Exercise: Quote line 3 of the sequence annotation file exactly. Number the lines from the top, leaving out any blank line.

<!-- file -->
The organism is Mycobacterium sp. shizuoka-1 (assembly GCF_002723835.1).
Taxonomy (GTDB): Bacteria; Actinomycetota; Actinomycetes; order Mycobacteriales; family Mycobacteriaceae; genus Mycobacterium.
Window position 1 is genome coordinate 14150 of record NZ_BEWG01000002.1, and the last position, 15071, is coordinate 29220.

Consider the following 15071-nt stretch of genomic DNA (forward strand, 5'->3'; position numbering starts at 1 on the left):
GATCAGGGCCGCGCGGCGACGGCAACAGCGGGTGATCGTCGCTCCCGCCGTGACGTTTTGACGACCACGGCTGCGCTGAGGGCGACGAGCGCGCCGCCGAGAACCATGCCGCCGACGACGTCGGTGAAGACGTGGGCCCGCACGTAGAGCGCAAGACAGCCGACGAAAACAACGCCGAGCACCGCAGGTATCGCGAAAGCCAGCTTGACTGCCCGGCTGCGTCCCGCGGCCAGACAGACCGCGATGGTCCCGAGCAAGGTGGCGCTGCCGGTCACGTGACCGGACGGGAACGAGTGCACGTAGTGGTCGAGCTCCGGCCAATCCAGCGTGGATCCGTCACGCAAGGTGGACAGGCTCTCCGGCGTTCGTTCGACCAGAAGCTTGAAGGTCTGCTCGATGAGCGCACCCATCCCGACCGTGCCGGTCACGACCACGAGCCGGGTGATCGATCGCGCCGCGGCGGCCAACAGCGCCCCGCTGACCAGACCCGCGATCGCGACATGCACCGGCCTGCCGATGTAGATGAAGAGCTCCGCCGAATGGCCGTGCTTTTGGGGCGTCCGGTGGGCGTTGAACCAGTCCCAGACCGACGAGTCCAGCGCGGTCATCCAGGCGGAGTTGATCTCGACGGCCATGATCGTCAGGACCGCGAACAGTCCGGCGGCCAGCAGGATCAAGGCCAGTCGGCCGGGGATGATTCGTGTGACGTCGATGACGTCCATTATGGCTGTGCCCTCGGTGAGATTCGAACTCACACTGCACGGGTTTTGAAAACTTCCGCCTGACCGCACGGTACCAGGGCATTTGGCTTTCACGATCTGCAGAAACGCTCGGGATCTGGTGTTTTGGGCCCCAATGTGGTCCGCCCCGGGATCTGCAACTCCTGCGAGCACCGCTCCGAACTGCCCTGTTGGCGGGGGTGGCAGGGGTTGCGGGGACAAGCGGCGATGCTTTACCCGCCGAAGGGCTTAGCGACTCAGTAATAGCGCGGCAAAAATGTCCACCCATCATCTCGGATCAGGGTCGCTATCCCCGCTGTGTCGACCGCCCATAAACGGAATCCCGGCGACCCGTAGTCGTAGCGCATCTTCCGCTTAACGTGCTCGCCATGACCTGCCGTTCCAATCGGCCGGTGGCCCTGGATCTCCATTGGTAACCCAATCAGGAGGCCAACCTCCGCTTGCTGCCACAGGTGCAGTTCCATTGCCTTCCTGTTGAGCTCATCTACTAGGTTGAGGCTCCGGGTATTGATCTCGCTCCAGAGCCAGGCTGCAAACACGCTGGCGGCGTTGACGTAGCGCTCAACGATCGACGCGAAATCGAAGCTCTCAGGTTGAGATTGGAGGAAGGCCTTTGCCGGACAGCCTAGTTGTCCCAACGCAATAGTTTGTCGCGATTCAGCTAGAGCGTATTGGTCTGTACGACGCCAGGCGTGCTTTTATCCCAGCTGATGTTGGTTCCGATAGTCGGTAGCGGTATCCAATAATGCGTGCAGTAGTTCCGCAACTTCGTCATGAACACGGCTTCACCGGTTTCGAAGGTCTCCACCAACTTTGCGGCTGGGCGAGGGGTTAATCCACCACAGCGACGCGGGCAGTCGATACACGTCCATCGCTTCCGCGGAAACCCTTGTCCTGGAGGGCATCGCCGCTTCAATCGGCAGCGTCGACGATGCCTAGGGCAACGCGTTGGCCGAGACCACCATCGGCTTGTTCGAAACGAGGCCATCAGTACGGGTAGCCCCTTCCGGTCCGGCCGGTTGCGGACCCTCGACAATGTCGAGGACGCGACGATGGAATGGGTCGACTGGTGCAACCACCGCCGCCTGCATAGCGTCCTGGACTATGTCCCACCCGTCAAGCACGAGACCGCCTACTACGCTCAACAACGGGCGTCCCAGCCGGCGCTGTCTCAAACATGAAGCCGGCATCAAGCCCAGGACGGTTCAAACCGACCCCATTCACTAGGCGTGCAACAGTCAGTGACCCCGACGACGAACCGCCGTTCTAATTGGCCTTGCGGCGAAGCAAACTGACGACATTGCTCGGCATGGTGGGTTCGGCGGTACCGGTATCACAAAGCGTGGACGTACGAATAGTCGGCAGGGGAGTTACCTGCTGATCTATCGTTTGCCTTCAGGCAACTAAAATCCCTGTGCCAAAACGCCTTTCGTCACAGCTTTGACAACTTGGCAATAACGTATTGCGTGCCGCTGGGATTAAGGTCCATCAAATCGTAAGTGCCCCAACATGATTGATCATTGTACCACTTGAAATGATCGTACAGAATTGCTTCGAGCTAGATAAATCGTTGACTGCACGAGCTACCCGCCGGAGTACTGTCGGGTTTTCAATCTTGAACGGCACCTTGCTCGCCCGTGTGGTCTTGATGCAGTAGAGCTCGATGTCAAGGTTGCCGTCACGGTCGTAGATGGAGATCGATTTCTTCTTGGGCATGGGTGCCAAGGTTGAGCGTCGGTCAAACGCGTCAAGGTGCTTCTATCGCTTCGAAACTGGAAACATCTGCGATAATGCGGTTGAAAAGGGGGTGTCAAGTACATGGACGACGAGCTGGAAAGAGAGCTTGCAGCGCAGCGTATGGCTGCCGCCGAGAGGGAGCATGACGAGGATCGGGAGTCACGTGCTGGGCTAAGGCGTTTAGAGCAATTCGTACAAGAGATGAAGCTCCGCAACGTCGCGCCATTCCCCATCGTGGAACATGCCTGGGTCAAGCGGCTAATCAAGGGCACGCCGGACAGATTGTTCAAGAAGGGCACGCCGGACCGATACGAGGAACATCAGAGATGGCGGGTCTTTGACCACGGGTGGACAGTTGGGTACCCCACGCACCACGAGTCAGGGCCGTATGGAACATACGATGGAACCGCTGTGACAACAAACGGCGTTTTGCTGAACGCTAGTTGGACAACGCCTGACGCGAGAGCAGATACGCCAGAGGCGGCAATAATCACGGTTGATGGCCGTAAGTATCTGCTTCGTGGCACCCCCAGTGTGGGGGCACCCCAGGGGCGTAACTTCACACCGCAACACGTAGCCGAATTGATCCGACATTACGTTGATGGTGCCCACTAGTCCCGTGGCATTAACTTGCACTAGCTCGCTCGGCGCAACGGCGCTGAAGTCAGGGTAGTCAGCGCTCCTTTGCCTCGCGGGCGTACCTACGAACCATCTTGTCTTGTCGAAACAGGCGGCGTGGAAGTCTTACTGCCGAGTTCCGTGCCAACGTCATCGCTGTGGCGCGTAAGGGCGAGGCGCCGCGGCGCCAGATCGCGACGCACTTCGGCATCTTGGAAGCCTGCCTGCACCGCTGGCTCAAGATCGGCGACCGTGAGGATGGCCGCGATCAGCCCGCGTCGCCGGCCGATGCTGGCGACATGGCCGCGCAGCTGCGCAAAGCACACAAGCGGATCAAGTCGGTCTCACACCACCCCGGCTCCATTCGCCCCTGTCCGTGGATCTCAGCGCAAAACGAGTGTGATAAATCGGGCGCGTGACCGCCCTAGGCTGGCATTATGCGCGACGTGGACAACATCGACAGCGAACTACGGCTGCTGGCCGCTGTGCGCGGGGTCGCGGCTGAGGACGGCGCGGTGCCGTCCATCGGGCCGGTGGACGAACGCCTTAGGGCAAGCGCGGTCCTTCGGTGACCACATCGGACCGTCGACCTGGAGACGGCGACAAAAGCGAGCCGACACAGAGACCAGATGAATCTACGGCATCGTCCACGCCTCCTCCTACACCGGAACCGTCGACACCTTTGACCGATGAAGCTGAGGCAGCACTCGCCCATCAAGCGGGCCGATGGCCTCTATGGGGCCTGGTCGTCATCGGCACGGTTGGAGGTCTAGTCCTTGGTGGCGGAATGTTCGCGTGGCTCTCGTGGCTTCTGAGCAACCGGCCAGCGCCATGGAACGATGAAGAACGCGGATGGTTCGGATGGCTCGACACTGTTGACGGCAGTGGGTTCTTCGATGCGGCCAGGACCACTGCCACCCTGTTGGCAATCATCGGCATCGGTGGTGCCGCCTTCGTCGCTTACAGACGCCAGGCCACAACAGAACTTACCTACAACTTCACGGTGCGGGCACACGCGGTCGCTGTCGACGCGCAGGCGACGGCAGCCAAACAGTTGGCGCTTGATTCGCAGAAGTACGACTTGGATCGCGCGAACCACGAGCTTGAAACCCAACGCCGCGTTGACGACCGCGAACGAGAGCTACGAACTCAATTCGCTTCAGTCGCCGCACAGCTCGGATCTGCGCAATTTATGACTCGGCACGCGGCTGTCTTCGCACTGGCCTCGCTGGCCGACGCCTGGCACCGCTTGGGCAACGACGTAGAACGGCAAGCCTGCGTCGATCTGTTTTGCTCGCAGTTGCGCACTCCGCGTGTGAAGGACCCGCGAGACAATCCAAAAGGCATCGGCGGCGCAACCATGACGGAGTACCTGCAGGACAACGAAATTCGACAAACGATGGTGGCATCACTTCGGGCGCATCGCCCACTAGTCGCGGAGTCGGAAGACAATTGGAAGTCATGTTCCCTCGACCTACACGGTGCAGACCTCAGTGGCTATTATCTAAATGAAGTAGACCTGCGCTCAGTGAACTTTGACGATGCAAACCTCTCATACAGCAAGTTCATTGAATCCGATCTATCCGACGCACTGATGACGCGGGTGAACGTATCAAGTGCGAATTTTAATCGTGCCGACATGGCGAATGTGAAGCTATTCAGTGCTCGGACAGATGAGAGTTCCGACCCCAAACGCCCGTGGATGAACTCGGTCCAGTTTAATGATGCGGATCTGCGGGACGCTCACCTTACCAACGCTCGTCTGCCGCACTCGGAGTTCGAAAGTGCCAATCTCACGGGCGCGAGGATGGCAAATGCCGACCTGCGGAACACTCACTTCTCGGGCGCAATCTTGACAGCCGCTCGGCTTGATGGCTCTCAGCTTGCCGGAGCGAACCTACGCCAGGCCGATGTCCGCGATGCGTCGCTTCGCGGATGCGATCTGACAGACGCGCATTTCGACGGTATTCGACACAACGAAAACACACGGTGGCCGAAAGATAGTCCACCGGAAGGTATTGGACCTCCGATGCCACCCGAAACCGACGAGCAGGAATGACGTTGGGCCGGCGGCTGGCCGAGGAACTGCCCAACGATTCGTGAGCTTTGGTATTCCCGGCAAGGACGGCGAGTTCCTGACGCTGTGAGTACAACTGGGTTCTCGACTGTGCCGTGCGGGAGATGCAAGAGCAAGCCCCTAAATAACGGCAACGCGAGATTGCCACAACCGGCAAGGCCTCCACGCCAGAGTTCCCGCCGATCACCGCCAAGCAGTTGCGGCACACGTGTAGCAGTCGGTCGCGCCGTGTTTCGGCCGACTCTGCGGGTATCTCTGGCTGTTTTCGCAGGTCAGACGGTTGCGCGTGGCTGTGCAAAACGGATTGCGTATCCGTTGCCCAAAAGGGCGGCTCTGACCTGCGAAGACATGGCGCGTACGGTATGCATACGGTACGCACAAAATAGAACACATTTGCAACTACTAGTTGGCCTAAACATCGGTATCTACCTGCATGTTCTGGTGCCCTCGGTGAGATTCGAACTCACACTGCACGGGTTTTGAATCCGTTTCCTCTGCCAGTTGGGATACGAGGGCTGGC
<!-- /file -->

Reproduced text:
Window position 1 is genome coordinate 14150 of record NZ_BEWG01000002.1, and the last position, 15071, is coordinate 29220.